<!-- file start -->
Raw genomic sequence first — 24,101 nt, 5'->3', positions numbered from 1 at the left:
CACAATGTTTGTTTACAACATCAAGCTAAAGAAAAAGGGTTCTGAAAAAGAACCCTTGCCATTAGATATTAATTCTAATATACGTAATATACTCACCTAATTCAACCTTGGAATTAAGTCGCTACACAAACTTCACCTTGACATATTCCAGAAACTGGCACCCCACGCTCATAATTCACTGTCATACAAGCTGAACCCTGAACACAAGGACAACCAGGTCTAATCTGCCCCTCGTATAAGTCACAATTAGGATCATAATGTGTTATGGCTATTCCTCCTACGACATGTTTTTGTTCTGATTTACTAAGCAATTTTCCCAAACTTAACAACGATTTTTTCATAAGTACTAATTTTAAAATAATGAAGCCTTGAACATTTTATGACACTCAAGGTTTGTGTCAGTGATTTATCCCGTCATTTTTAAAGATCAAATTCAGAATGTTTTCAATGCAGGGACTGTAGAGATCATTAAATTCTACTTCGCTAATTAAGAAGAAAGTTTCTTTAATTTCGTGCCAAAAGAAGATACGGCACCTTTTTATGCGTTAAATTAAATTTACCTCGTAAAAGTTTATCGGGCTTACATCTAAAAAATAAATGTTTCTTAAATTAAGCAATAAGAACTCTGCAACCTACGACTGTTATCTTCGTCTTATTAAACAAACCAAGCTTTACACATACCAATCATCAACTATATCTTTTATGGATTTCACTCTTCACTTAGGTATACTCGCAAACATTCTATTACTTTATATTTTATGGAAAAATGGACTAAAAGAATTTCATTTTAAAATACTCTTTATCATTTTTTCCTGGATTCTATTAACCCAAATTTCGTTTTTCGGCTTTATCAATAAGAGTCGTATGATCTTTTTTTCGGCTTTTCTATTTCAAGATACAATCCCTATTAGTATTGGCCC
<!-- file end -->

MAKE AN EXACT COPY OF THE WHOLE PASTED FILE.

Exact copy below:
Raw genomic sequence first — 24,101 nt, 5'->3', positions numbered from 1 at the left:
CACAATGTTTGTTTACAACATCAAGCTAAAGAAAAAGGGTTCTGAAAAAGAACCCTTGCCATTAGATATTAATTCTAATATACGTAATATACTCACCTAATTCAACCTTGGAATTAAGTCGCTACACAAACTTCACCTTGACATATTCCAGAAACTGGCACCCCACGCTCATAATTCACTGTCATACAAGCTGAACCCTGAACACAAGGACAACCAGGTCTAATCTGCCCCTCGTATAAGTCACAATTAGGATCATAATGTGTTATGGCTATTCCTCCTACGACATGTTTTTGTTCTGATTTACTAAGCAATTTTCCCAAACTTAACAACGATTTTTTCATAAGTACTAATTTTAAAATAATGAAGCCTTGAACATTTTATGACACTCAAGGTTTGTGTCAGTGATTTATCCCGTCATTTTTAAAGATCAAATTCAGAATGTTTTCAATGCAGGGACTGTAGAGATCATTAAATTCTACTTCGCTAATTAAGAAGAAAGTTTCTTTAATTTCGTGCCAAAAGAAGATACGGCACCTTTTTATGCGTTAAATTAAATTTACCTCGTAAAAGTTTATCGGGCTTACATCTAAAAAATAAATGTTTCTTAAATTAAGCAATAAGAACTCTGCAACCTACGACTGTTATCTTCGTCTTATTAAACAAACCAAGCTTTACACATACCAATCATCAACTATATCTTTTATGGATTTCACTCTTCACTTAGGTATACTCGCAAACATTCTATTACTTTATATTTTATGGAAAAATGGACTAAAAGAATTTCATTTTAAAATACTCTTTATCATTTTTTCCTGGATTCTATTAACCCAAATTTCGTTTTTCGGCTTTATCAATAAGAGTCGTATGATCTTTTTTTCGGCTTTTCTATTTCAAGATACAATCCCTATTAGTATTGGCCC